Thursday, June 21, 2007

Summer Thoughts

Predella - (1879) - Dante Gabriel Rossetti

Over at Right Reason, Pejman Yousefzade posted a light-hearted "Nietzsche and the Eternal Return" based on the hugely insightful and funny movie, Groundhog Day.

It's a great concept, and I don't like to throw cold water on recollections of Bill Murray writhing in all his purgatorial splendor. So, consider this reflection not a squelching of Yousefzade's post, by any means, but instead a commentary on how mimetic theory sees Nietzsche's "eternal return."

In his choosing Dionysus over Christ, Nietzsche was rightly seeing the only alternatives, but he was choosing the way that Girard called "the primitive sacred."

The eternal return is the way that violence "makes gods" and establishes (at least) three elements necessary for culture formation: myth, ritual, and prohibition. After the founding violence during which a victim is arbitrarily chosen and cast out or murdered, myth develops, making the now unified people feel good about their actions of violence. Ritual too accrues vital importance, re-enacting the founding violence so as to "bind back" (religare) the people to what made them unified. This accounts for the universal presence of a sacrificial altar at the heart of every culture. And, finally, prohibitions keep people from falling into behaviors that threaten to destroy culture (murder, adultery, incest, etc.) before ressentiment can be siphoned off in the sanctioned, ritualized, cathartic events of sacrifice.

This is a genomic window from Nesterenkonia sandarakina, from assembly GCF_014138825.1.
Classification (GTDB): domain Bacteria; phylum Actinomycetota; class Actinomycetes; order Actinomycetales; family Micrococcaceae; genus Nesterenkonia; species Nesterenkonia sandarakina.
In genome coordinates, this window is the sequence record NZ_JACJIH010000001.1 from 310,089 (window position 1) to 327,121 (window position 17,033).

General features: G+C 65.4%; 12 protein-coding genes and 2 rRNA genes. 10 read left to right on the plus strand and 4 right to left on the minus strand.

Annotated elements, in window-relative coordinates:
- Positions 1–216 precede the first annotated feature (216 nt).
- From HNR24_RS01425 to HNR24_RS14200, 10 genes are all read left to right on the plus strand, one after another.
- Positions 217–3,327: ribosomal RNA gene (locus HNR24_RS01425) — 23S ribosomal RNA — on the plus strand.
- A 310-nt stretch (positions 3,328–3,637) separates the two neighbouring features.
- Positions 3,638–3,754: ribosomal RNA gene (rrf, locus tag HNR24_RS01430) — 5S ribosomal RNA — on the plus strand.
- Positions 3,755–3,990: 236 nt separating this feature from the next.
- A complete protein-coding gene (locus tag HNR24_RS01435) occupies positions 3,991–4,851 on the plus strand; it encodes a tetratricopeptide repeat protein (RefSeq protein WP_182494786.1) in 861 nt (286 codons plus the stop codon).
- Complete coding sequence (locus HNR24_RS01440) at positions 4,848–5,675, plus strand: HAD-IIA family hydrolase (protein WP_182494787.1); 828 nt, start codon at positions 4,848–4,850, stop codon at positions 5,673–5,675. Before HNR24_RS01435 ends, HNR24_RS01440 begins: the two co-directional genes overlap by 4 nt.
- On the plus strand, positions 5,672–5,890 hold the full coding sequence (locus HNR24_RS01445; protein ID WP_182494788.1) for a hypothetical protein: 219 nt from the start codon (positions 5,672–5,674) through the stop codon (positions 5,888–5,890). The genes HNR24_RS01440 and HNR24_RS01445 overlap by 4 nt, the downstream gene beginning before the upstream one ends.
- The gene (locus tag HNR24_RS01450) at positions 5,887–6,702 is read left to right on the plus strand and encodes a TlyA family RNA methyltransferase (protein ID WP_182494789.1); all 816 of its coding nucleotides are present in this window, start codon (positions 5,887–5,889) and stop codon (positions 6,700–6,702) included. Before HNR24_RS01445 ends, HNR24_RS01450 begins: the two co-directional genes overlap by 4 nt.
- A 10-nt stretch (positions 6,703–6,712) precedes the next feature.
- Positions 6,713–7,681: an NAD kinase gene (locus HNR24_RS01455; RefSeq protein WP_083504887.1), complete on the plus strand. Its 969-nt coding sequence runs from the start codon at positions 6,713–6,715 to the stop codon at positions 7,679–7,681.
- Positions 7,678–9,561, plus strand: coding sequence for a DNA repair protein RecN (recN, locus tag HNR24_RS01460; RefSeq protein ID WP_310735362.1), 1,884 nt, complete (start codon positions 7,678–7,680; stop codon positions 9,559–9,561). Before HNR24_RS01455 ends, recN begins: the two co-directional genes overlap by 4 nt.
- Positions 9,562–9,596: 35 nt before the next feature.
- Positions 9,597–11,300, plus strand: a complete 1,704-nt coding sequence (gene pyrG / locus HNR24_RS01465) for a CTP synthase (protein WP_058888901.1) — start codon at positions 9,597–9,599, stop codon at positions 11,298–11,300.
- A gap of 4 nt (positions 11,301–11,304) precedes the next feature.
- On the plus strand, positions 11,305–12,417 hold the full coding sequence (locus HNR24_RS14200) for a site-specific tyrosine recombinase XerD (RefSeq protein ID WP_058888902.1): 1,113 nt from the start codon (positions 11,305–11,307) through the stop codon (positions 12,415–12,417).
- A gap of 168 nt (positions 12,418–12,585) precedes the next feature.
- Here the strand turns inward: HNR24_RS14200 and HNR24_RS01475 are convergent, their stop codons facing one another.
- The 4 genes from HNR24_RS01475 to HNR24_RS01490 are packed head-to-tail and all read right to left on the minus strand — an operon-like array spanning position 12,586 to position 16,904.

The "eternal return" takes place in Girard's understanding when the ritual no longer carries sufficient cathartic effect to cohere the culture. It spirals into a sacrificial event (the prologue called "sacrificial preparation") during which prohibitions, distinctions, and taboos are erased, and cultural "meltdown", as it were, occurs.

Disregarding the themes that bombard us in newspapers, internet news reports, blogs, and websites, many see western civilization in the throes, structurally, of just such a stage of the "eternal return."

Personally, I don't think Groundhog Day symbolizes Nietzsche's "eternal return" at all. But go rent it and enjoy -- the cool, snowy scenes may make summer more bearable!

No comments: